“Well, I got over it. I mean, I don’t think anyone really gets over something like that. The guy was caught. He’s in jail for life, like he’s off the street. But I wish they’d electrocuted him. It was tough. One sister died of an overdose five years later. The other two drink. I mean, they’re definitely alcoholics. Me … I saw a therapist for a while and was admitted when I took an overdose of Valium. I finished high school, married too young, got divorced.” She stopped for a moment. “I sound really whacked, don’t I?”
You Might Also Like
Explore This IssueDecember 2016
Also By This Author
“No, it sounds like things were awful.”
“Well, they were. But the next guy, Stanley, that’s who I’m married to now, he’s a peach. Good guy. Getting the implants helped. He liked them. He still likes them, and then—like out of the blue—I’m screwed again. The silicone implants are killing me.”
Mass somatization, I believe, was at the root of the silicone breast implant epidemic. A perfect storm of circumstances existed: A susceptible population of women, initial reports linking silicone implants to autoimmune disease, media hype & litigation lit the fuse of disabling fear & suffering.
Milly’s story was extreme, but researchers have documented a number of differences between women who are seeking breast augmentation and the general population. In nearly every measure of psychological health, from low self-esteem, to depression, to frequency of psychiatric admissions, divorce and increased alcohol and cigarette use, in general, breast augmentation women differ from women who forego the procedure. Although some women report improved self-esteem and other measures of improved psychological health after augmentation, imagine the emotional trauma to a woman who is told her breast implants have triggered an incurable connective tissue disease?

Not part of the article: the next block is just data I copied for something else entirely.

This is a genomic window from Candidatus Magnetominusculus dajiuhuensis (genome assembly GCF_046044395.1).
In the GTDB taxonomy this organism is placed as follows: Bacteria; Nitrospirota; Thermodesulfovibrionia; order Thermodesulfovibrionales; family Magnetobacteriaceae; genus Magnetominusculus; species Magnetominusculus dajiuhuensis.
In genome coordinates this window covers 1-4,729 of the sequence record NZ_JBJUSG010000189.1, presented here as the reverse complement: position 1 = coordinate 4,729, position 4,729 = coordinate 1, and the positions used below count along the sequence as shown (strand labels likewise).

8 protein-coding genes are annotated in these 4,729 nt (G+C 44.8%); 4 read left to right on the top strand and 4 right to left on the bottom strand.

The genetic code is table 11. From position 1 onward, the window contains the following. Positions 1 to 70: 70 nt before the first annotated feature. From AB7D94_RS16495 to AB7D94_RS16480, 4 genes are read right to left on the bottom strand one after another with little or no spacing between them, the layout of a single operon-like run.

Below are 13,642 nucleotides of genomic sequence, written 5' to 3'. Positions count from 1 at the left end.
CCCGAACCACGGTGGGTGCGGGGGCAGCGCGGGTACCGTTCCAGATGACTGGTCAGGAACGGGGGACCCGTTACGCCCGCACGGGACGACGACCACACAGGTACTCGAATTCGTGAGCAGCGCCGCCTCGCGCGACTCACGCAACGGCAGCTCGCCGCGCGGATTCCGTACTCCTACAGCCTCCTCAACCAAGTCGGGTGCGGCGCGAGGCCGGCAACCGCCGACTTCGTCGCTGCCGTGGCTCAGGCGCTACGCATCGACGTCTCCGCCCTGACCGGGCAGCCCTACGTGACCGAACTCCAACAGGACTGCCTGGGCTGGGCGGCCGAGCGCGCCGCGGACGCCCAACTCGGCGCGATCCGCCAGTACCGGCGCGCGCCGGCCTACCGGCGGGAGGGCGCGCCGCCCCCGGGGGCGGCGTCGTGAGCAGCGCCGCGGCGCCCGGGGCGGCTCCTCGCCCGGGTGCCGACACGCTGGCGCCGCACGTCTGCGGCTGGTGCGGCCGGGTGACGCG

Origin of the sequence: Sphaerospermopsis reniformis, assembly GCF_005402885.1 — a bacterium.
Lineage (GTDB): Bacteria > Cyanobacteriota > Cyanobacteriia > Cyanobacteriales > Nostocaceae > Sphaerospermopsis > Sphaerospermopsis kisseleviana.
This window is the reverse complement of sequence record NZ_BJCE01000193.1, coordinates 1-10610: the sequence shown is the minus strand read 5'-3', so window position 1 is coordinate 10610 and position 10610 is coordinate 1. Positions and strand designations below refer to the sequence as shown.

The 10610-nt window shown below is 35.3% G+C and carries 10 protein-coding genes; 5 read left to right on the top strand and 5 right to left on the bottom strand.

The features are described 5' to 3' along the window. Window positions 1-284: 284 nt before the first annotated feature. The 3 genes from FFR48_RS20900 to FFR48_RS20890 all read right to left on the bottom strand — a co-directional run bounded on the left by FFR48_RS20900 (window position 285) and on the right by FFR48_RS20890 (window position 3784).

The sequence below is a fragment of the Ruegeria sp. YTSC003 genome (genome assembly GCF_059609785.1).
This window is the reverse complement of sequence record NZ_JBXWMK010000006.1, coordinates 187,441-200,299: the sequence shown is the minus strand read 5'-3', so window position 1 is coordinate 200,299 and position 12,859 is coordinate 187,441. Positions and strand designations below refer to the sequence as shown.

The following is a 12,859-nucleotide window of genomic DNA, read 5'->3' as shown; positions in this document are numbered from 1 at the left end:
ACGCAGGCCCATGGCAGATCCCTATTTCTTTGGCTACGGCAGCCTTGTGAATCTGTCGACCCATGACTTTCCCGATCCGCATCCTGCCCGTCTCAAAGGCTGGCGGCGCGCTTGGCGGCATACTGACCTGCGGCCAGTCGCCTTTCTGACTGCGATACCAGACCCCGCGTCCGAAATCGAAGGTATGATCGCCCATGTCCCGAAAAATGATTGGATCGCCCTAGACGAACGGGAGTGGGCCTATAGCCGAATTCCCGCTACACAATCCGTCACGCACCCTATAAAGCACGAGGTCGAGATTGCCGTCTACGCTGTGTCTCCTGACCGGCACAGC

The vivid imagery of silicone particles traveling throughout the body means you can’t undo the damage. The poison is everywhere. Sleep is impaired. Stress goes through the roof. Free-floating anxiety settles in. Headaches, fatigue, diffuse pain ensue. This process of somatization—the development of myriad unexplained bodily symptoms without a clear underlying disease—may morph into mass somatization when the suspected trigger is subject to mass media coverage and potential litigation.
Mass somatization, I believe, was at the root of the silicone breast implant epidemic. A perfect storm of circumstances existed: A susceptible population of women, initial reports linking silicone implants to autoimmune disease, media hype and litigation lit the fuse of disabling fear and suffering. Hundreds, then thousands, then hundreds of thousands of women developed life-altering symptoms they believed were due to their breast implants.